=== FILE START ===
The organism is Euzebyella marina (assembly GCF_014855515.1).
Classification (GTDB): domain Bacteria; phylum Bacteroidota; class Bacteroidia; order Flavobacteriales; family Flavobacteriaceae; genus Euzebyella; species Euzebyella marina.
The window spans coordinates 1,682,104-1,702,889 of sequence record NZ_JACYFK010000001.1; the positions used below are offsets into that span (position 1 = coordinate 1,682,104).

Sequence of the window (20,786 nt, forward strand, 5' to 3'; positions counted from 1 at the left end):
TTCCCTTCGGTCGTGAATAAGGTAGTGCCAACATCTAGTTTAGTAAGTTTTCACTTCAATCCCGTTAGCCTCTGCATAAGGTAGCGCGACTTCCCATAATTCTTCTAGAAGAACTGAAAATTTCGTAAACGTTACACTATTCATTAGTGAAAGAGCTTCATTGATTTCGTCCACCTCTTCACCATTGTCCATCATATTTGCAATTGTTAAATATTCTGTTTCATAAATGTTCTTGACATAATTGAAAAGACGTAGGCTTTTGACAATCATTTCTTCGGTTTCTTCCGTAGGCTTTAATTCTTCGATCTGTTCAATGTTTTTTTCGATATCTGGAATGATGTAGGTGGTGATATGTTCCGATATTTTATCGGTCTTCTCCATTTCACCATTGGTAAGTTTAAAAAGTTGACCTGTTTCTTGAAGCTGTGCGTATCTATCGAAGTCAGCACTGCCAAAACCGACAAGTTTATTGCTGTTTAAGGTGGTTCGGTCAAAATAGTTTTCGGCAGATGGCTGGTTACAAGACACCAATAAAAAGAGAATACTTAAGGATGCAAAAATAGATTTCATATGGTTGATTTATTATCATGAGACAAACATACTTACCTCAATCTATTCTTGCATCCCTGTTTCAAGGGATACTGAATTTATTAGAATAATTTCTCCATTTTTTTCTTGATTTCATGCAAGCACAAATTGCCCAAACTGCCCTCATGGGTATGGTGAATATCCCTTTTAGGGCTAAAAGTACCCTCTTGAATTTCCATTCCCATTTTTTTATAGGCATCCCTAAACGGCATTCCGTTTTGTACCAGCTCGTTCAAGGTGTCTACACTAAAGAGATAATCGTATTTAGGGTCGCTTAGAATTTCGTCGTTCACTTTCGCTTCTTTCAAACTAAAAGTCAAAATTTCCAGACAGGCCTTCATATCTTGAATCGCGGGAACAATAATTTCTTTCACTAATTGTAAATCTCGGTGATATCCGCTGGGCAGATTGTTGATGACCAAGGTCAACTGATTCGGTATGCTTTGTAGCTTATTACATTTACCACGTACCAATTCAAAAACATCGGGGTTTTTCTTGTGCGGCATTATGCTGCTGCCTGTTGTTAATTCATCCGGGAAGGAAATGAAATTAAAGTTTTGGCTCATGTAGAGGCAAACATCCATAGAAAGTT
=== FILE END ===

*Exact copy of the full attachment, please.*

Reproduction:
The organism is Euzebyella marina (assembly GCF_014855515.1).
Classification (GTDB): domain Bacteria; phylum Bacteroidota; class Bacteroidia; order Flavobacteriales; family Flavobacteriaceae; genus Euzebyella; species Euzebyella marina.
The window spans coordinates 1,682,104-1,702,889 of sequence record NZ_JACYFK010000001.1; the positions used below are offsets into that span (position 1 = coordinate 1,682,104).

Sequence of the window (20,786 nt, forward strand, 5' to 3'; positions counted from 1 at the left end):
TTCCCTTCGGTCGTGAATAAGGTAGTGCCAACATCTAGTTTAGTAAGTTTTCACTTCAATCCCGTTAGCCTCTGCATAAGGTAGCGCGACTTCCCATAATTCTTCTAGAAGAACTGAAAATTTCGTAAACGTTACACTATTCATTAGTGAAAGAGCTTCATTGATTTCGTCCACCTCTTCACCATTGTCCATCATATTTGCAATTGTTAAATATTCTGTTTCATAAATGTTCTTGACATAATTGAAAAGACGTAGGCTTTTGACAATCATTTCTTCGGTTTCTTCCGTAGGCTTTAATTCTTCGATCTGTTCAATGTTTTTTTCGATATCTGGAATGATGTAGGTGGTGATATGTTCCGATATTTTATCGGTCTTCTCCATTTCACCATTGGTAAGTTTAAAAAGTTGACCTGTTTCTTGAAGCTGTGCGTATCTATCGAAGTCAGCACTGCCAAAACCGACAAGTTTATTGCTGTTTAAGGTGGTTCGGTCAAAATAGTTTTCGGCAGATGGCTGGTTACAAGACACCAATAAAAAGAGAATACTTAAGGATGCAAAAATAGATTTCATATGGTTGATTTATTATCATGAGACAAACATACTTACCTCAATCTATTCTTGCATCCCTGTTTCAAGGGATACTGAATTTATTAGAATAATTTCTCCATTTTTTTCTTGATTTCATGCAAGCACAAATTGCCCAAACTGCCCTCATGGGTATGGTGAATATCCCTTTTAGGGCTAAAAGTACCCTCTTGAATTTCCATTCCCATTTTTTTATAGGCATCCCTAAACGGCATTCCGTTTTGTACCAGCTCGTTCAAGGTGTCTACACTAAAGAGATAATCGTATTTAGGGTCGCTTAGAATTTCGTCGTTCACTTTCGCTTCTTTCAAACTAAAAGTCAAAATTTCCAGACAGGCCTTCATATCTTGAATCGCGGGAACAATAATTTCTTTCACTAATTGTAAATCTCGGTGATATCCGCTGGGCAGATTGTTGATGACCAAGGTCAACTGATTCGGTATGCTTTGTAGCTTATTACATTTACCACGTACCAATTCAAAAACATCGGGGTTTTTCTTGTGCGGCATTATGCTGCTGCCTGTTGTTAATTCATCCGGGAAGGAAATGAAATTAAAGTTTTGGCTCATGTAGAGGCAAACATCCATAGAAAGTT